Ski length can also be affected by skier ability level and terrain. For beginner skiers, a shorter ski will prove easier to learn and handle than a longer ski. For advanced skiers, a longer ski will offer greater speed. In steeper or more challenging terrain a skier may wish to choose a shorter ski length.

Ski Width

When ordering skis, you’ll find that the majority of skis fit within a narrow and standardized range of sizes. For touring skiers, those wishing to ski in groomed tracks, a ski width no greater than 70mm is appropriate as ski tracks are groomed at 70mm or less.

Skiers wishing to ski both in track and out of track may want to look for a ski near 70mm wide as the ski will still fit within tracks but the relatively wide base will provide adequate floatation in deep snow.

best-cross-country-skisWax vs Waxless Skis

Today’s cross country skiers have choice to make: to wax or not to wax? In order for cross country skis to do their job, they need some way to grip the snow when skiers kick off and glide. A cross country ski might grip the snow by using textured ski bases, or by utilizing a combination of ski waxes on a flat base.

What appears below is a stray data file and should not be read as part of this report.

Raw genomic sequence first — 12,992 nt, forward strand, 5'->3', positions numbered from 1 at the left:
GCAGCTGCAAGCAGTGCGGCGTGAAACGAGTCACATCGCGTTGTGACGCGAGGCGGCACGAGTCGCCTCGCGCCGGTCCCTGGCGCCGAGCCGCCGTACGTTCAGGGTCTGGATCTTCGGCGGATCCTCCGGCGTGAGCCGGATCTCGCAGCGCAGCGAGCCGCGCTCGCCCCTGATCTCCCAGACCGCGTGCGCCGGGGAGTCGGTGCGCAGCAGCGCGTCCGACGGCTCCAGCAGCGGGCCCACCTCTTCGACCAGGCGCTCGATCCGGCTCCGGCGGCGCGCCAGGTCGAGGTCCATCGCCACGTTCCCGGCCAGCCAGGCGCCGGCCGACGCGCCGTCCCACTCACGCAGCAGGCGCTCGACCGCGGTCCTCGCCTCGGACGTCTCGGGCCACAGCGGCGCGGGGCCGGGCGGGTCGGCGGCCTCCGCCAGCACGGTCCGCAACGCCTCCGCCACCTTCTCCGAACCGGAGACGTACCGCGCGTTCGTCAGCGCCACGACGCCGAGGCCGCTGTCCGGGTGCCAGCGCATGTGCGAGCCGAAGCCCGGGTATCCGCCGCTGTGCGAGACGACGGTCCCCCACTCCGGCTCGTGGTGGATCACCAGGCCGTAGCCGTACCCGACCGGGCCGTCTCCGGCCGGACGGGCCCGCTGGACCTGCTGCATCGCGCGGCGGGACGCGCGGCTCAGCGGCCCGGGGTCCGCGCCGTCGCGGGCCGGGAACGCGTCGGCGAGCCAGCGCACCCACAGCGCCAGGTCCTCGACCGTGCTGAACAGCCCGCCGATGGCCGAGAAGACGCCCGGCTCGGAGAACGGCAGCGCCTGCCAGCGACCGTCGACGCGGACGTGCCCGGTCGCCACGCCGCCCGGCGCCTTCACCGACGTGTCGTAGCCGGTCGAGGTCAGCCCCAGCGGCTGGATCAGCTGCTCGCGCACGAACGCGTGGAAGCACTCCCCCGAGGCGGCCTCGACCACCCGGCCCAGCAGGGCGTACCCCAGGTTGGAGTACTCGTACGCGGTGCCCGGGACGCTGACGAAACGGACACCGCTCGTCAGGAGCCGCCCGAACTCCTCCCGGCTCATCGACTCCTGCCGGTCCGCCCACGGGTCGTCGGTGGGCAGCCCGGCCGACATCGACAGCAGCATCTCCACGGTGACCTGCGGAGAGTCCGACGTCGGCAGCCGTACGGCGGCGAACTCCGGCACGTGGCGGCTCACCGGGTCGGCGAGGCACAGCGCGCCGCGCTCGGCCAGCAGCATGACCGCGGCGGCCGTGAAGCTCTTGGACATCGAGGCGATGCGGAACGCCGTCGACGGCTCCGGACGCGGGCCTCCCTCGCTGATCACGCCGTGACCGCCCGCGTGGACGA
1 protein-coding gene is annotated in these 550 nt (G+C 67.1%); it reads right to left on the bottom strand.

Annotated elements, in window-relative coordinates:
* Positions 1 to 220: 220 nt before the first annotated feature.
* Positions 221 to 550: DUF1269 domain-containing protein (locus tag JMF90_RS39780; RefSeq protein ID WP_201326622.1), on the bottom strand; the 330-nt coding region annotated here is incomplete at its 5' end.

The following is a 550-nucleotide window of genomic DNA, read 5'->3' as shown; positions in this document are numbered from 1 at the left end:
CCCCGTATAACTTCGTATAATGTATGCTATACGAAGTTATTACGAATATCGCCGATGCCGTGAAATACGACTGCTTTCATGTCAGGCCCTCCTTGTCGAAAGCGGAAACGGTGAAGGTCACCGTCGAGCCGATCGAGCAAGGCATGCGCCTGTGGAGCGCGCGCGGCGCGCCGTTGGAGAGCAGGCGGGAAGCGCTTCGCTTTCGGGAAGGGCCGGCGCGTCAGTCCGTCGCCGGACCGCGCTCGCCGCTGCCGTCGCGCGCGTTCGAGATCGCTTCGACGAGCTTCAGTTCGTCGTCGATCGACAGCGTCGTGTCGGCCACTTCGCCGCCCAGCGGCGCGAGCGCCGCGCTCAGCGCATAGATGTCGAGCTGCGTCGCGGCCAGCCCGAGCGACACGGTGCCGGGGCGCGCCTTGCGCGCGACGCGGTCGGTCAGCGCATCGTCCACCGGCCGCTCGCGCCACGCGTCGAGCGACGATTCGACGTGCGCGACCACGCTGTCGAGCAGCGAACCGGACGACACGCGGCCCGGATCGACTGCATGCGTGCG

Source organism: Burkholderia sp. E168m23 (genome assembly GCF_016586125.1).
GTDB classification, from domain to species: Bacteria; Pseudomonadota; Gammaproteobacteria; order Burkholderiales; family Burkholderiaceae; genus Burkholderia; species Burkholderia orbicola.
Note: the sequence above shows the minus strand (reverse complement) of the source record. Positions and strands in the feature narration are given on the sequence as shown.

Waxable Skis

These skis gain their snow grip by using a special rub on wax applied to the middle of the ski base. Waxes must be perfectly matched to snow temperature and some practice and skill is required to master regular maintenance and waxing of these skis. For the vast majority of skiers, especially those just starting out, a waxable ski is not the most ideal choice.

Waxless Skis

These skis gain their grip and traction thanks to a section of textured material on the ski base in the center just under the foot. When skiers kick off with each ski, the textured base is able to grip and propel the ski forward. These skis require almost no maintenance or attention and perform equally well in all snow conditions. Skiers may still wish to use a rub on wax, such as the Swix F4, on these waxless skis in order to maintain best performance.

Cross Country Ski Bindings

New Nordic Norm